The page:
January 27, 2014

 

In nominating the new board of the Comité Consultatif National d’Ethique (CCNE) or National Advisory Council on Ethics in September 2013, President Francois Hollande chose not to include any religious leaders, and replaced them with secular figures.

This Council, created in 1983, is in charge of providing advisory guidelines on bioethical questions raised by medical, scientific and health research. The CCNE may have an advisory purpose but remains nonetheless influential.  Under its influence, the abortion limit went from 10 to 12 weeks in 2000. The Council opposed medically assisted reproduction in 2005, surrogate motherhood in 2010, and assisted suicide by euthanasia in 2013.

The 1983 founding decree states that the interdisciplinary board must be composed of forty members including ‘five belonging to the main philosophical and spiritual families’. Until 2013, two clerics had been chairing: Pastor Louis Schweitzer and Rabbi Michael Azoulay. Islam wasn’t represented by an Imam but by a Muslim thinker, Ali Benmakhlouf. Likewise, Catholicism wasn’t represented by an ecclesial figure but by a professor of theology, Xavier Lacroix. All four have now been replaced with more secular figures.

In theory, Francois Hollande respected the founding decree, which implied that the five religious board members could be secular but not necessarily clerics. However, the President changed a tradition. ‘We want to return to the founding principals of the Council in 1983, and to call on secular figures to represent the religious communities’, said the Elysée.

According to a former president of the CCNE, ‘nominating civilian figures over clerics is a good thing, because they always end up deploying religion in the debates.’ Mohammed Moussaoui, former president of the CFCM (Conseil Francais du Culte Musulman) deplores the eviction of Rabbi Azoulay and the other religious members. To him, it reflects Hollande’s changing vision of state secularism.

 

Source: http://www.zamanfrance.fr/article/pourquoi-religieux-ont-ete-ecartes-comite-consultatif-national-dethique-7505.html?utm_source=newsletter-karisik-liste&utm_campaign=08cb84806d-Zamanfrance+28_01_2014&utm_medium=email&utm_term=0_2d6e3a9a0e-08cb84806d-315948881

Reactions to developments in Egypt from around the world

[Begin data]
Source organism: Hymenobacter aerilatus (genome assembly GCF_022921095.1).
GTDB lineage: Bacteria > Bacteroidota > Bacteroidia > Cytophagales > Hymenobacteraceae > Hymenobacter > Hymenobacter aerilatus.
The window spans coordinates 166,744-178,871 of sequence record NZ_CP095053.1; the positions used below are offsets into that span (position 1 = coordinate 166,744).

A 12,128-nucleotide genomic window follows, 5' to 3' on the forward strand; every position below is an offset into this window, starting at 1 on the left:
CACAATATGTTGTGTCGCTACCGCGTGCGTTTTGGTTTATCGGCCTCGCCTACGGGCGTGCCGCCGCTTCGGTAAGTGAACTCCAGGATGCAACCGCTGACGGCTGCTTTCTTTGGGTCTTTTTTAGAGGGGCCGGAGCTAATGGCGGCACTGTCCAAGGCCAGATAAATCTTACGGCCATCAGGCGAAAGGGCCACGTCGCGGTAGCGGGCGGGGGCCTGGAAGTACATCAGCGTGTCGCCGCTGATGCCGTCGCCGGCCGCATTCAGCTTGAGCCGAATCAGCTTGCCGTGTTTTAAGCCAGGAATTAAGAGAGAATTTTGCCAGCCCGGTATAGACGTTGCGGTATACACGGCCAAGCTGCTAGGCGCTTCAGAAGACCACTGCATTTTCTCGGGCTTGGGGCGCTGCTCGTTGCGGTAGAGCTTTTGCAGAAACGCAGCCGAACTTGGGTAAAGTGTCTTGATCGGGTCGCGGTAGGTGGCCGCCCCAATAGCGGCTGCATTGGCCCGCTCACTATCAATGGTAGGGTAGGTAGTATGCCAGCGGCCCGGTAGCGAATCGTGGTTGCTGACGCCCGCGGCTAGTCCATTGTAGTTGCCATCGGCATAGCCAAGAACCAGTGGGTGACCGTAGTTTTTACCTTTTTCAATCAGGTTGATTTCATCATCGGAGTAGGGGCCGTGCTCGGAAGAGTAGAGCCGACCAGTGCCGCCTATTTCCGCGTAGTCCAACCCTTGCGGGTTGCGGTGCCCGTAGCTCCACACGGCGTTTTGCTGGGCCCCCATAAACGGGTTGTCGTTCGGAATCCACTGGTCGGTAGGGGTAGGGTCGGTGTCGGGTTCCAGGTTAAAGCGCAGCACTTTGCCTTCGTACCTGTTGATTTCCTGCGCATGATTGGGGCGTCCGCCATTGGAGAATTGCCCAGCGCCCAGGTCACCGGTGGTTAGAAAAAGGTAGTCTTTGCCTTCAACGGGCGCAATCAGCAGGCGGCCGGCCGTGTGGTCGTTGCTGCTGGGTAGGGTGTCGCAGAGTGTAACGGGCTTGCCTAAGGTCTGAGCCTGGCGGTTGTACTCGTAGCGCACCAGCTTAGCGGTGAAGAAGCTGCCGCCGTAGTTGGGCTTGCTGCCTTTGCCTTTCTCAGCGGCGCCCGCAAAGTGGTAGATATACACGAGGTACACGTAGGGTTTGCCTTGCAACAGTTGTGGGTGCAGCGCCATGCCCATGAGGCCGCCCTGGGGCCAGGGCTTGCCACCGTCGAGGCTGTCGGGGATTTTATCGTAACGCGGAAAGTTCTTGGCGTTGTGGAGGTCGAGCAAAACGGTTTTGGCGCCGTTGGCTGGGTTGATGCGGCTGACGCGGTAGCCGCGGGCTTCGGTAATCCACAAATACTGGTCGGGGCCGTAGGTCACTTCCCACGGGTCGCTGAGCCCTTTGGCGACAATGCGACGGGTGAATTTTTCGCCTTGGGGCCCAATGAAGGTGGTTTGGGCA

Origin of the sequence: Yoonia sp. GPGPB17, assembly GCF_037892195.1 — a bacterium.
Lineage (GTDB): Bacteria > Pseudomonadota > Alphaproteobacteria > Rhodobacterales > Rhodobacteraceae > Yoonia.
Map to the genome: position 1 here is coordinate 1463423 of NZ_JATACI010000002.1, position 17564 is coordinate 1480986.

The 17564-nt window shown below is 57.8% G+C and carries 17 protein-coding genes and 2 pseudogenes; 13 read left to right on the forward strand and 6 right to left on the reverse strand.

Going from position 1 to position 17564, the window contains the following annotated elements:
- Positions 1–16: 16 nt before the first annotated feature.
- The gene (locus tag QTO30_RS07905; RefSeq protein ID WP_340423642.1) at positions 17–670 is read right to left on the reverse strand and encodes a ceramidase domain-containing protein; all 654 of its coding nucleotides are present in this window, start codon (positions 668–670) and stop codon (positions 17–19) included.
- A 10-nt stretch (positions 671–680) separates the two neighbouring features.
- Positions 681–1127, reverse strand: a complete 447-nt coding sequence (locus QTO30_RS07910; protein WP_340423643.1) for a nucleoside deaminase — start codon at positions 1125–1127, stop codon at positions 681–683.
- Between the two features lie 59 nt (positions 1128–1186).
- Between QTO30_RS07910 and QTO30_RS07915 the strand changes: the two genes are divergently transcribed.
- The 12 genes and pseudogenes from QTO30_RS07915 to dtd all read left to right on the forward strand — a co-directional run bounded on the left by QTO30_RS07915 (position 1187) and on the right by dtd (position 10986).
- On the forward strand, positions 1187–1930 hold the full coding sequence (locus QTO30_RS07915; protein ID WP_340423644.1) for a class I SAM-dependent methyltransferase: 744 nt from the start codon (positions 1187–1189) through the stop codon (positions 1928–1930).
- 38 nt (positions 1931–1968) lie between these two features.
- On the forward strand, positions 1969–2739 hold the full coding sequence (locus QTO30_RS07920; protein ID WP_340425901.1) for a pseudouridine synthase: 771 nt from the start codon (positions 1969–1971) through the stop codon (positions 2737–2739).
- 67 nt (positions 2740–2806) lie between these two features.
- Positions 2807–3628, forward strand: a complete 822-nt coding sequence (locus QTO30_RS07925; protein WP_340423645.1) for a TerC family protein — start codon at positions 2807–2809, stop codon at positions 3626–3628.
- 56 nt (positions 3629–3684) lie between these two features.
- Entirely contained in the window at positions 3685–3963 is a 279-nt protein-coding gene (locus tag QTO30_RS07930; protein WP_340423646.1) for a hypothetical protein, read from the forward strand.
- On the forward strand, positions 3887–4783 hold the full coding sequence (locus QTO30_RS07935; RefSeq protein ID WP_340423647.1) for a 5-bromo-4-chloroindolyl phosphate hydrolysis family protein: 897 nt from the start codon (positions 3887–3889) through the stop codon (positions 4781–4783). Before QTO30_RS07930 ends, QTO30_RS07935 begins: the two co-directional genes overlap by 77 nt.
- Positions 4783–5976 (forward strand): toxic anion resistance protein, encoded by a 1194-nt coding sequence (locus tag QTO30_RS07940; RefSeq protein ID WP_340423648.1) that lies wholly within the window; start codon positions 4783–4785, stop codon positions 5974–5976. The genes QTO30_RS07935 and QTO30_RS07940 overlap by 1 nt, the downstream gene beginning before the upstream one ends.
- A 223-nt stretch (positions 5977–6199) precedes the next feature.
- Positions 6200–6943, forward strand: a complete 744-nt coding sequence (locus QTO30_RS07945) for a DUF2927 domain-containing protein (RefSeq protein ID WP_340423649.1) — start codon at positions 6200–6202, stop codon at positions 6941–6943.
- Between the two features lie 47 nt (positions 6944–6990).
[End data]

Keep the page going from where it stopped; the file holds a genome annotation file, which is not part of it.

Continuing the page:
Reactions on Friday around the world to developments in Egypt following clashes in which hundreds of people were killed and thousands injured:

 

EUROPEAN UNION

 

European leaders spoke Friday about the need for a coordinated EU response to the violence in Egypt and agreed there should be a meeting of the European Union’s foreign ministers next week. French President Francois Hollande and German Chancellor Angela Merkel called for an end to violence and a resumption of dialogue in Egypt. The German government statement said Merkel told Hollande that Germany, one of Egypt’s biggest trading partners, would “re-evaluate” its relations with Cairo in light of this week’s bloodshed. Hollande also discussed the violence with Italian Premier Enrico Letta and British Prime Minister David Cameron.

SAUDI ARABIA

Saudi Arabia’s King Abdullah voiced support for Egypt’s military-backed interim government, saying the kingdom stands by the country in its fight against “terrorism and strife” — an apparent reference to deposed Egyptian President Mohammed Morsi’s Muslim Brotherhood movement. In a televised statement, Abdullah called for honest people and intellectuals “to stand firmly against all those who try to shake the stability of a country that has always led the Arab and Islamic worlds.”

 

TURKEY

Turkish officials kept up their criticism of the military government’s crackdown, with President Abdullah Gul saying that “all that happened in Egypt is a shame for Islam and the Arab world.” Turkey and Egypt recalled their ambassadors for consultations late Thursday as their relationship worsened.

 

TUNISIA